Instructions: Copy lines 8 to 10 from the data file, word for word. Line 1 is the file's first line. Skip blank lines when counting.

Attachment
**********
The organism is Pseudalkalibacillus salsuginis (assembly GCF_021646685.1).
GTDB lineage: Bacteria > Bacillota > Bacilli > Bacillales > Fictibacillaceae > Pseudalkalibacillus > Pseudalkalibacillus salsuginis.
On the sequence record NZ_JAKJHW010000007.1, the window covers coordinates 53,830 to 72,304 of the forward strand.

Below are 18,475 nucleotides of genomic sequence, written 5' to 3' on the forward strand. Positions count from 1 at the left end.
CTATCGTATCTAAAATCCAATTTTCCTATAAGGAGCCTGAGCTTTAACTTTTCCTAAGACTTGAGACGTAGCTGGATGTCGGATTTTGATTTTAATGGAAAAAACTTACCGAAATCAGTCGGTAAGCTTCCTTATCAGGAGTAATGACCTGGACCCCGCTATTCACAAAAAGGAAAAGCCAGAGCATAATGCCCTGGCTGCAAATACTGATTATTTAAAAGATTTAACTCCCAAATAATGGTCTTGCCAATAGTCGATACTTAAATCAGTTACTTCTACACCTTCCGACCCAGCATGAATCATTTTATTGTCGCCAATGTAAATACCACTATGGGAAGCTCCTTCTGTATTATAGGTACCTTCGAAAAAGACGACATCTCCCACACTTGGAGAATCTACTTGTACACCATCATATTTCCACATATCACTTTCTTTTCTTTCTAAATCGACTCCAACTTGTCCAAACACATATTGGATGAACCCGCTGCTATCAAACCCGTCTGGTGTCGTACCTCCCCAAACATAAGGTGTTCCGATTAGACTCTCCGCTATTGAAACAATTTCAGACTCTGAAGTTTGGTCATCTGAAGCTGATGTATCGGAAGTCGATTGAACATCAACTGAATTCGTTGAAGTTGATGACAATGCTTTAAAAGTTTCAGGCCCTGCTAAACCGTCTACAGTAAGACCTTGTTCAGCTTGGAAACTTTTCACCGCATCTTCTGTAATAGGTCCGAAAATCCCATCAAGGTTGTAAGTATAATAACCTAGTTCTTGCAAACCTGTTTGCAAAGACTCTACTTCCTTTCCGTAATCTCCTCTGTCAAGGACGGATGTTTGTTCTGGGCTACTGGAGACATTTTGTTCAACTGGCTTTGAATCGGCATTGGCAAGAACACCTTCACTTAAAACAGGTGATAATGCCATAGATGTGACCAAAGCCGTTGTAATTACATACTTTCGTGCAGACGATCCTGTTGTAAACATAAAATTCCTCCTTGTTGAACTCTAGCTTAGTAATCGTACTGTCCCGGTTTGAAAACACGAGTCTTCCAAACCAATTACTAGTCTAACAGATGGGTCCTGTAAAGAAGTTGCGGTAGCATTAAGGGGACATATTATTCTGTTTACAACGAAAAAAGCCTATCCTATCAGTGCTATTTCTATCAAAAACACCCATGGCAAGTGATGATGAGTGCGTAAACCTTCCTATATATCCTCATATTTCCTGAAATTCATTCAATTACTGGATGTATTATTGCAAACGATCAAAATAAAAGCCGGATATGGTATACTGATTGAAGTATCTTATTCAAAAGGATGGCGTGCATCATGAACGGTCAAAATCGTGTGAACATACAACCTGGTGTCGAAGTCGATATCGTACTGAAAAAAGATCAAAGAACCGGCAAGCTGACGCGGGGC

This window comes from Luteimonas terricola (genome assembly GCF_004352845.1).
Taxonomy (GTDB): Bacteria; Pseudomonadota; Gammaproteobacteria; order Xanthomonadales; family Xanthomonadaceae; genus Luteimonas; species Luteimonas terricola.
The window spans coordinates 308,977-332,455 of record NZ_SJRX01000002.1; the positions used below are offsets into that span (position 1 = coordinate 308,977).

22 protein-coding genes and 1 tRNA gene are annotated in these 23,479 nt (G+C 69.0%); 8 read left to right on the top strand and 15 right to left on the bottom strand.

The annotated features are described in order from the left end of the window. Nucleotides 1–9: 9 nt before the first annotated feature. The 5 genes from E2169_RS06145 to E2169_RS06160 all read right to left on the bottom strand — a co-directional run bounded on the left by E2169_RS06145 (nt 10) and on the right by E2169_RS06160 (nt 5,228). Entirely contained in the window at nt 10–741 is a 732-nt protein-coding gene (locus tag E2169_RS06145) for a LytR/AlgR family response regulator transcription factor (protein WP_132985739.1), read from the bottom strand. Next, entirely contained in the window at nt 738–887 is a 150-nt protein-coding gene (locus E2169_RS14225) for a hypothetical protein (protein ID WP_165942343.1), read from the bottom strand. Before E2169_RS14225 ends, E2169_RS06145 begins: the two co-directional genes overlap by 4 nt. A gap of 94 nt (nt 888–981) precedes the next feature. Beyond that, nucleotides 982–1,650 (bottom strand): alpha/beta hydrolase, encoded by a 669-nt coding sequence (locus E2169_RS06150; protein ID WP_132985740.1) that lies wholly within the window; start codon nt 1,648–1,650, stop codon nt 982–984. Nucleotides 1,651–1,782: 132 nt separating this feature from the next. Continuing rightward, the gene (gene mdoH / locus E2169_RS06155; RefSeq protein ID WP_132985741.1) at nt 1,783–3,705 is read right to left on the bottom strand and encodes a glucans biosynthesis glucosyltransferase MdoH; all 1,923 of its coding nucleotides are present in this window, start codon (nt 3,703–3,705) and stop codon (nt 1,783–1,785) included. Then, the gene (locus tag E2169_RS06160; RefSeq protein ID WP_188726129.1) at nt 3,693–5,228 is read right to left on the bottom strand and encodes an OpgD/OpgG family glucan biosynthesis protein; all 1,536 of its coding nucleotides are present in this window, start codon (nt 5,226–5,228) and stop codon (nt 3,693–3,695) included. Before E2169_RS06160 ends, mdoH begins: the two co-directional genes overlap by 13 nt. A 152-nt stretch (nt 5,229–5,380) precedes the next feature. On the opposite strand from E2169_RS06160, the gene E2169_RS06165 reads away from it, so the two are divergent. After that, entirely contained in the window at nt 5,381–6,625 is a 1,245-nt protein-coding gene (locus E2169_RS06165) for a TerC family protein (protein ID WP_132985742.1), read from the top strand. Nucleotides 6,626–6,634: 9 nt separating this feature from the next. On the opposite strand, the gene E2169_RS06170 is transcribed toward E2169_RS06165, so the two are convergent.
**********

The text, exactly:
The window spans coordinates 308,977-332,455 of record NZ_SJRX01000002.1; the positions used below are offsets into that span (position 1 = coordinate 308,977).

22 protein-coding genes and 1 tRNA gene are annotated in these 23,479 nt (G+C 69.0%); 8 read left to right on the top strand and 15 right to left on the bottom strand.

The annotated features are described in order from the left end of the window. Nucleotides 1–9: 9 nt before the first annotated feature. The 5 genes from E2169_RS06145 to E2169_RS06160 all read right to left on the bottom strand — a co-directional run bounded on the left by E2169_RS06145 (nt 10) and on the right by E2169_RS06160 (nt 5,228). Entirely contained in the window at nt 10–741 is a 732-nt protein-coding gene (locus tag E2169_RS06145) for a LytR/AlgR family response regulator transcription factor (protein WP_132985739.1), read from the bottom strand. Next, entirely contained in the window at nt 738–887 is a 150-nt protein-coding gene (locus E2169_RS14225) for a hypothetical protein (protein ID WP_165942343.1), read from the bottom strand. Before E2169_RS14225 ends, E2169_RS06145 begins: the two co-directional genes overlap by 4 nt. A gap of 94 nt (nt 888–981) precedes the next feature. Beyond that, nucleotides 982–1,650 (bottom strand): alpha/beta hydrolase, encoded by a 669-nt coding sequence (locus E2169_RS06150; protein ID WP_132985740.1) that lies wholly within the window; start codon nt 1,648–1,650, stop codon nt 982–984. Nucleotides 1,651–1,782: 132 nt separating this feature from the next. Continuing rightward, the gene (gene mdoH / locus E2169_RS06155; RefSeq protein ID WP_132985741.1) at nt 1,783–3,705 is read right to left on the bottom strand and encodes a glucans biosynthesis glucosyltransferase MdoH; all 1,923 of its coding nucleotides are present in this window, start codon (nt 3,703–3,705) and stop codon (nt 1,783–1,785) included. Then, the gene (locus tag E2169_RS06160; RefSeq protein ID WP_188726129.1) at nt 3,693–5,228 is read right to left on the bottom strand and encodes an OpgD/OpgG family glucan biosynthesis protein; all 1,536 of its coding nucleotides are present in this window, start codon (nt 5,226–5,228) and stop codon (nt 3,693–3,695) included. Before E2169_RS06160 ends, mdoH begins: the two co-directional genes overlap by 13 nt. A 152-nt stretch (nt 5,229–5,380) precedes the next feature. On the opposite strand from E2169_RS06160, the gene E2169_RS06165 reads away from it, so the two are divergent. After that, entirely contained in the window at nt 5,381–6,625 is a 1,245-nt protein-coding gene (locus E2169_RS06165) for a TerC family protein (protein ID WP_132985742.1), read from the top strand. Nucleotides 6,626–6,634: 9 nt separating this feature from the next. On the opposite strand, the gene E2169_RS06170 is transcribed toward E2169_RS06165, so the two are convergent.